West Franklin Family,
I wonder what the innkeeper thought the morning after the Good Samaritan went on his way? I imagine he thought either (a) the Samaritan was a wasteful fool; or (b) the Samaritan was a lavish, merciful giver. The innkeeper had never seen anything like it before. A non-Jew helping a Jew. No. That’s not quite right. An enemy of Jews helping a Jew. That’s not quite right either. This man didn’t just help the robbed Jew. He went overboard to make sure he was taken care of. I wonder what the innkeeper thought the morning after the Good Samaritan went on his way?
The Samaritan left the equivalent of his credit card with the innkeeper to pay for any extra incidentals. Obviously, the Samaritan had used his own wine and oil and bandages and animal to clean him up, nurse the wounds, and get him to the inn in the first place. Not to mention he didn’t just drop him off and hoped someone else would “take it from there.” No. He obviously stayed the night to ensure the injured man had everything he needed. When the innkeeper asked the name of the man in Room 212, the Samaritan might not have even known. I wonder what the innkeeper thought the morning after the Good Samaritan went on his way?
To say the Samaritan went beyond expectations is an understatement. To say the Samaritan went the second mile is too short a length. To say the Samaritan demonstrated compassion doesn’t seem to accurately describe the weight of emotion. The Samaritan saw a man in need, cared for the need, then cared that the man be cared for until he was beyond cared for. He did whatever he had to do show how much he valued the man.
I think the innkeeper went home and told his wife. I think the innkeeper went into town and told his suppliers. I think the innkeeper told his boss what was going on in room 212. I think the innkeeper was blown away by the way the Samaritan cared for the once half-dead man. I believe he thought, “I’ve never seen someone care for another human like that.”
West Franklin, I will share more of what I believe the point of this parable is tomorrow morning. For now, I want you to consider: we have innkeepers all over Franklin. Men. Women. Teenagers. Boys. Girls. They have been to our campus. They have seen us on-line. They have checked us out. They are sitting in our pews. They are looking into our masked faces. They are coming. And, I believe, will continue to come. I wonder what they think after a Sunday morning and they go on their way? Are they thinking, “that was nice”? Or are they thinking, “I’ve never seen a group of people care for me like that?” Are they thinking, “Well, that is just like the other church we saw on-line”? Or, are they thinking, “Did you see the way they went beyond expectations to love me as a human being?”?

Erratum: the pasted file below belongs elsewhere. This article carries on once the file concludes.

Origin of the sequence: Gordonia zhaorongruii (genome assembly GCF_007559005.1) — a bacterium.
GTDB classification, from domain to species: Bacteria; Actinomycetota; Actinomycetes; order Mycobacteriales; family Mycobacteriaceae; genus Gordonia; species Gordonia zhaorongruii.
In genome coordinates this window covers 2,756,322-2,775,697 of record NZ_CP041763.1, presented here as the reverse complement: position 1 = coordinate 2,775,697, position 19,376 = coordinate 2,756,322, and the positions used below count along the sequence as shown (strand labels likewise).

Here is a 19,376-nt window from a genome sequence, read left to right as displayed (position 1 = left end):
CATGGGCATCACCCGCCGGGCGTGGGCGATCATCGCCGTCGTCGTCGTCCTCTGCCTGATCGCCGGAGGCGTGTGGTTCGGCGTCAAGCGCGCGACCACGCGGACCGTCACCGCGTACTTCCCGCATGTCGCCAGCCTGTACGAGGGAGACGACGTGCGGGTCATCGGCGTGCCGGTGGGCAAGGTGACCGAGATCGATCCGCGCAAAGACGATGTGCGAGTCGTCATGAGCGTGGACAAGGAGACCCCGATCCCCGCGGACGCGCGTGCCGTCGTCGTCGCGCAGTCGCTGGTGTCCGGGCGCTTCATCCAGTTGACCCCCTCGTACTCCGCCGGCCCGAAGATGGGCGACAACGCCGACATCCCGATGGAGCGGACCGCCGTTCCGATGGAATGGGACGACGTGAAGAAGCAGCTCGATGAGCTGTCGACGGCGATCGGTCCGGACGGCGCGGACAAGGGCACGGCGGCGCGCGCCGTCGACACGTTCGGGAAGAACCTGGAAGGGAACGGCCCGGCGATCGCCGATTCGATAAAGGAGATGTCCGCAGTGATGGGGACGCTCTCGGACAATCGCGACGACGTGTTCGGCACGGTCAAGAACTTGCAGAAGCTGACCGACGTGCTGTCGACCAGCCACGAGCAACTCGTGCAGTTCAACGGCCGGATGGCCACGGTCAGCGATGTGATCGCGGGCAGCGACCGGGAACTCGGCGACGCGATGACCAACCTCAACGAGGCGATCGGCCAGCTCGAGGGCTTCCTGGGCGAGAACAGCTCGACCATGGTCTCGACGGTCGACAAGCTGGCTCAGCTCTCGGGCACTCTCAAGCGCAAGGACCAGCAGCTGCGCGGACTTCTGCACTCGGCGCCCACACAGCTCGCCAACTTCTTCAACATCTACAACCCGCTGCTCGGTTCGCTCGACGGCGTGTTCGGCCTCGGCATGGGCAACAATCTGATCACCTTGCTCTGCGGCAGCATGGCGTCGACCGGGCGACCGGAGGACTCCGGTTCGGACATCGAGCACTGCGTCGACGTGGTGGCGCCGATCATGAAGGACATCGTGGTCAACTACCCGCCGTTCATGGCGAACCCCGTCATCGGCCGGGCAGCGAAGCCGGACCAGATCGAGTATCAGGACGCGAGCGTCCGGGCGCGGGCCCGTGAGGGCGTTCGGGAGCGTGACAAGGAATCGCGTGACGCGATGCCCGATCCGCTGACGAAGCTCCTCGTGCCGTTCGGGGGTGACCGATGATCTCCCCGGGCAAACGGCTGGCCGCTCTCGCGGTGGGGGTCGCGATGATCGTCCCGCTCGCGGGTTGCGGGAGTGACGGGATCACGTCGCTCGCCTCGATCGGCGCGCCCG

West Franklin, we are (Lord willing!) going to start slowly crawling out of this covid mess. The opportunities for us to make a lasting Gospel impact in our city is massive. A critical question lies before each of us: Will we see people and pass by on the other side? Will we see people and merely meet expectations? Or will we see people and move heaven and earth to ensure they are cared for? Genuine followers of Jesus don’t just “know and talk.” Nope. Transformed Jesus people “go and do.” If you want to know if a cat is really a cat, you put a mouse in front of it. If you want to know if a Christian is really a Christian, you put another human in front of them.
I hope some think we are wasteful fools. When that happens, it will mean a whole lot of people will see us like our Savior – lavish, merciful givers. At the end of the day, I can only speculate what the innkeeper thought when the Good Samaritan finally went on his way. But of this we can be sure: the man in need was cared for, loved, and valued as a human.
West Franklin, let’s go and do. Innkeepers are watching.
Quick Reminder: The service times tomorrow (and until further notice) are 9:00 AM and 10:30 AM! In other words, NO MORE 11:00 AM SERVICE!